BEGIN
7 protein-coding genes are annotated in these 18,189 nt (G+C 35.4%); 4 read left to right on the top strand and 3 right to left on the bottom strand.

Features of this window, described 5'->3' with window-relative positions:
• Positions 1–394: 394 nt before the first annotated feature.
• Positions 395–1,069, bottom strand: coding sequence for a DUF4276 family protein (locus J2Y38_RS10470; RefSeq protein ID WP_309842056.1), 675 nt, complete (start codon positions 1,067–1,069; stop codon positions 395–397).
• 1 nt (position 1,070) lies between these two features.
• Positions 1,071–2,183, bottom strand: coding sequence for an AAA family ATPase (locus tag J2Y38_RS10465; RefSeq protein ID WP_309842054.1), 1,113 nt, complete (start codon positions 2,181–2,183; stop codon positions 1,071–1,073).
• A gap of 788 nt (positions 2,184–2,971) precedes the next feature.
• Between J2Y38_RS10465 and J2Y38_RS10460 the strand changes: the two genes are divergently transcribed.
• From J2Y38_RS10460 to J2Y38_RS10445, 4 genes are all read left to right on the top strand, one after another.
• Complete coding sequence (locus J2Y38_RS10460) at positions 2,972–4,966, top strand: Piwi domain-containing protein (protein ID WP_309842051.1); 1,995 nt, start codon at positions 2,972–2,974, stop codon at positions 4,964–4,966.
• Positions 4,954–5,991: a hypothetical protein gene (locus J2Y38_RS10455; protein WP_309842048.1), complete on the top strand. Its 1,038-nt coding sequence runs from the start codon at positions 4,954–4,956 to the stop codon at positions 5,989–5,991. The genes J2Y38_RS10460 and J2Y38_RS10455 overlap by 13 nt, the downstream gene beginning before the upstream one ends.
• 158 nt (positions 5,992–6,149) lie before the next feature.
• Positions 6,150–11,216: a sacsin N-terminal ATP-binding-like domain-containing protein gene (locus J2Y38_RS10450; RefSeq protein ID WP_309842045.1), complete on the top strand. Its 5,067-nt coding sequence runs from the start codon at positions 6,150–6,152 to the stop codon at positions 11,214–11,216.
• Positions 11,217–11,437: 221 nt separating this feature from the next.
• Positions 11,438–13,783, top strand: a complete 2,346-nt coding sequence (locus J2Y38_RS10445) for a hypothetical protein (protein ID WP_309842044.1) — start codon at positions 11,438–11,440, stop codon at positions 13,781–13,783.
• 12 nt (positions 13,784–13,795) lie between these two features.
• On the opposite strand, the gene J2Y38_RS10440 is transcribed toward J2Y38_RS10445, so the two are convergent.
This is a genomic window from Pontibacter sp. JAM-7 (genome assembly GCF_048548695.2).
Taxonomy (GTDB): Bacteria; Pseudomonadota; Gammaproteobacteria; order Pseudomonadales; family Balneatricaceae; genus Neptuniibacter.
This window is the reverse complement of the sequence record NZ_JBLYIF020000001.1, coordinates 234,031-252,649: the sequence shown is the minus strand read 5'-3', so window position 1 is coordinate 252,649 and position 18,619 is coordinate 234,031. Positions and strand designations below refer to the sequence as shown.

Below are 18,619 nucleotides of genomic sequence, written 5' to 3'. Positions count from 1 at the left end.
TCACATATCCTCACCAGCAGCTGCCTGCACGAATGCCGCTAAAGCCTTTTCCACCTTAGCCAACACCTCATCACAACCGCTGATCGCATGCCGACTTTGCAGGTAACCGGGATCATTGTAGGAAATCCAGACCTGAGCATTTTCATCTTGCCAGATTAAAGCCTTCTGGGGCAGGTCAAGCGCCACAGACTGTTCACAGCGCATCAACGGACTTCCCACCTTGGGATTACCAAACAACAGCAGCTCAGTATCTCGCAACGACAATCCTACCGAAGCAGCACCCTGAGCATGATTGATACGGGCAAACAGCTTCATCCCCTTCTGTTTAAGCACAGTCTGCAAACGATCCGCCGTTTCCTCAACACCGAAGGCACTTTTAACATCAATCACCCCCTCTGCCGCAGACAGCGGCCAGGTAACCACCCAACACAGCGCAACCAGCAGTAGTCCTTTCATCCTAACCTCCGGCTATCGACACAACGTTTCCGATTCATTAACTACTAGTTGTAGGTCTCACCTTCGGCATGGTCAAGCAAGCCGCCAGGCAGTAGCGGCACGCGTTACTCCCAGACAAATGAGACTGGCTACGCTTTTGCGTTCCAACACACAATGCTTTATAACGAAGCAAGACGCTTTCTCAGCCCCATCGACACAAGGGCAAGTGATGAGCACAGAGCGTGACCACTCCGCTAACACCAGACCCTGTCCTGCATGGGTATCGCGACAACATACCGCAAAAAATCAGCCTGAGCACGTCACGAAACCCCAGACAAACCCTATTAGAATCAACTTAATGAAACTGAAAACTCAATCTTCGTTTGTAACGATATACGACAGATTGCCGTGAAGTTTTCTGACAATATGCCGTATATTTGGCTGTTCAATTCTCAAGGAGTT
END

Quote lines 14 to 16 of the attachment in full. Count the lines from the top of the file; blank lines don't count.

• Positions 11,217–11,437: 221 nt separating this feature from the next.
• Positions 11,438–13,783, top strand: a complete 2,346-nt coding sequence (locus J2Y38_RS10445) for a hypothetical protein (protein ID WP_309842044.1) — start codon at positions 11,438–11,440, stop codon at positions 13,781–13,783.
• 12 nt (positions 13,784–13,795) lie between these two features.